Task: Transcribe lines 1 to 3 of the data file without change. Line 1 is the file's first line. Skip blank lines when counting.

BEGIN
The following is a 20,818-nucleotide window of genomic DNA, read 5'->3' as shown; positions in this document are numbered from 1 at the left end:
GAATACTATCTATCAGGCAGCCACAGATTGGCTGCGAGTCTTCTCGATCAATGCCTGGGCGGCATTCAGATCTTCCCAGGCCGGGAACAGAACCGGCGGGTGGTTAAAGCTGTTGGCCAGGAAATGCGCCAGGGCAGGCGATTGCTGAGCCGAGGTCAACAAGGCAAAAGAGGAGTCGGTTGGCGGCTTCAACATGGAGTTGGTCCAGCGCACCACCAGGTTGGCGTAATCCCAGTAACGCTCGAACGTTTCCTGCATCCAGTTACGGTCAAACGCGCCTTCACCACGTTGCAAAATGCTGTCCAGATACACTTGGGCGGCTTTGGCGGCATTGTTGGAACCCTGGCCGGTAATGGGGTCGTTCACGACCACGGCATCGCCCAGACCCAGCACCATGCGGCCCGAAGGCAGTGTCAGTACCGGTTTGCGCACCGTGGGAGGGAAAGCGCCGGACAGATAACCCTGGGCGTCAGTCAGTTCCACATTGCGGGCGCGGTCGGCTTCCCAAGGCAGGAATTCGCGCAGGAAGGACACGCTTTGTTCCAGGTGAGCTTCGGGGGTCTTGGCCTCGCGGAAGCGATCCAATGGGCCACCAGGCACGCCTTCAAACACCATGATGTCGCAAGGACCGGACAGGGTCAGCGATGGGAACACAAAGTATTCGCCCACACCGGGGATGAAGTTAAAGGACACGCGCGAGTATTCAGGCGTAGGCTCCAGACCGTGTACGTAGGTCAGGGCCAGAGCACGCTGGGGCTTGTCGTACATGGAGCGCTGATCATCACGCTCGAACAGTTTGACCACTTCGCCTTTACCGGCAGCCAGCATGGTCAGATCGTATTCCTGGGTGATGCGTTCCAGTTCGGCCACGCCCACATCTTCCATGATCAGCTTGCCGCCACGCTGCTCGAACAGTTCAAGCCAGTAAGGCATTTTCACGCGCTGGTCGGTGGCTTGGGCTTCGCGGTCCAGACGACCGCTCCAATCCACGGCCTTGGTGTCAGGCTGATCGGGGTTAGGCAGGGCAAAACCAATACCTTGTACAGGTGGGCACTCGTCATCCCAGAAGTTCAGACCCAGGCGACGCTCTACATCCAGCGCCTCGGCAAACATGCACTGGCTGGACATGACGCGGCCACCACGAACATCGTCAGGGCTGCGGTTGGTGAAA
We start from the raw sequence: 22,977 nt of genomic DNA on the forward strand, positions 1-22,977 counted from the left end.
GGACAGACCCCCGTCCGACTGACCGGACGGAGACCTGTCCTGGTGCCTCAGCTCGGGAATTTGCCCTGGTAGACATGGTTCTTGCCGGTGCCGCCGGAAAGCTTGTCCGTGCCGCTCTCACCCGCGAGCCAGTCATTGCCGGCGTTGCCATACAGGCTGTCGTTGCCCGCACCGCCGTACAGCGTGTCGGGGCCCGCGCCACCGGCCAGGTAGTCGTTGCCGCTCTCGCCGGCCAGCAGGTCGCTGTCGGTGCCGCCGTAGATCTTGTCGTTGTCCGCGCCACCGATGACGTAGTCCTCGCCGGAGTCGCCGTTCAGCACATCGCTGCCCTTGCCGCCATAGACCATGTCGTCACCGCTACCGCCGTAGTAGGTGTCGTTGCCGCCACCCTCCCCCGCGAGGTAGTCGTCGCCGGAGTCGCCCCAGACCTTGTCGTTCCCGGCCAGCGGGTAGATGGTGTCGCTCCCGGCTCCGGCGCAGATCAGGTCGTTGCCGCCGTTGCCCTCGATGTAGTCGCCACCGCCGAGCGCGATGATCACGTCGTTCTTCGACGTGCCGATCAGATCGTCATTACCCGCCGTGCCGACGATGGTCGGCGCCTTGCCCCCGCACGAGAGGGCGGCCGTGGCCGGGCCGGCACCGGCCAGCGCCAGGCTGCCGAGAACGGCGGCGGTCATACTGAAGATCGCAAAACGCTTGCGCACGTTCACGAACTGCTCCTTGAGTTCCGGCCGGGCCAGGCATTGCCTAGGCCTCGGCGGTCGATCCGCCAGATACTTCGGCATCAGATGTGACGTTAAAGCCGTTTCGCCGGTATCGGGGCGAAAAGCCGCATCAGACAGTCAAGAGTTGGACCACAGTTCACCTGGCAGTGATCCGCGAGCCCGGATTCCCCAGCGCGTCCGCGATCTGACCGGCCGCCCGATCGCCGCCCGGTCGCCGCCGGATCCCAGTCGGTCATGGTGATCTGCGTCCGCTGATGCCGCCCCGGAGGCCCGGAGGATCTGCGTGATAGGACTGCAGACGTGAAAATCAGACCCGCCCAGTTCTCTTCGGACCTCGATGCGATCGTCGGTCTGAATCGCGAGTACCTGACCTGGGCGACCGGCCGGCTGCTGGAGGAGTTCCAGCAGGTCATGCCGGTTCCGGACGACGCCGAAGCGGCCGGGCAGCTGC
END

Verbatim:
The following is a 20,818-nucleotide window of genomic DNA, read 5'->3' as shown; positions in this document are numbered from 1 at the left end:
GAATACTATCTATCAGGCAGCCACAGATTGGCTGCGAGTCTTCTCGATCAATGCCTGGGCGGCATTCAGATCTTCCCAGGCCGGGAACAGAACCGGCGGGTGGTTAAAGCTGTTGGCCAGGAAATGCGCCAGGGCAGGCGATTGCTGAGCCGAGGTCAACAAGGCAAAAGAGGAGTCGGTTGGCGGCTTCAACATGGAGTTGGTCCAGCGCACCACCAGGTTGGCGTAATCCCAGTAACGCTCGAACGTTTCCTGCATCCAGTTACGGTCAAACGCGCCTTCACCACGTTGCAAAATGCTGTCCAGATACACTTGGGCGGCTTTGGCGGCATTGTTGGAACCCTGGCCGGTAATGGGGTCGTTCACGACCACGGCATCGCCCAGACCCAGCACCATGCGGCCCGAAGGCAGTGTCAGTACCGGTTTGCGCACCGTGGGAGGGAAAGCGCCGGACAGATAACCCTGGGCGTCAGTCAGTTCCACATTGCGGGCGCGGTCGGCTTCCCAAGGCAGGAATTCGCGCAGGAAGGACACGCTTTGTTCCAGGTGAGCTTCGGGGGTCTTGGCCTCGCGGAAGCGATCCAATGGGCCACCAGGCACGCCTTCAAACACCATGATGTCGCAAGGACCGGACAGGGTCAGCGATGGGAACACAAAGTATTCGCCCACACCGGGGATGAAGTTAAAGGACACGCGCGAGTATTCAGGCGTAGGCTCCAGACCGTGTACGTAGGTCAGGGCCAGAGCACGCTGGGGCTTGTCGTACATGGAGCGCTGATCATCACGCTCGAACAGTTTGACCACTTCGCCTTTACCGGCAGCCAGCATGGTCAGATCGTATTCCTGGGTGATGCGTTCCAGTTCGGCCACGCCCACATCTTCCATGATCAGCTTGCCGCCACGCTGCTCGAACAGTTCAAGCCAGTAAGGCATTTTCACGCGCTGGTCGGTGGCTTGGGCTTCGCGGTCCAGACGACCGCTCCAATCCACGGCCTTGGTGTCAGGCTGATCGGGGTTAGGCAGGGCAAAACCAATACCTTGTACAGGTGGGCACTCGTCATCCCAGAAGTTCAGACCCAGGCGACGCTCTACATCCAGCGCCTCGGCAAACATGCACTGGCTGGACATGACGCGGCCACCACGAACATCGTCAGGGCTGCGGTTGGTGAAA
We start from the raw sequence: 22,977 nt of genomic DNA on the forward strand, positions 1-22,977 counted from the left end.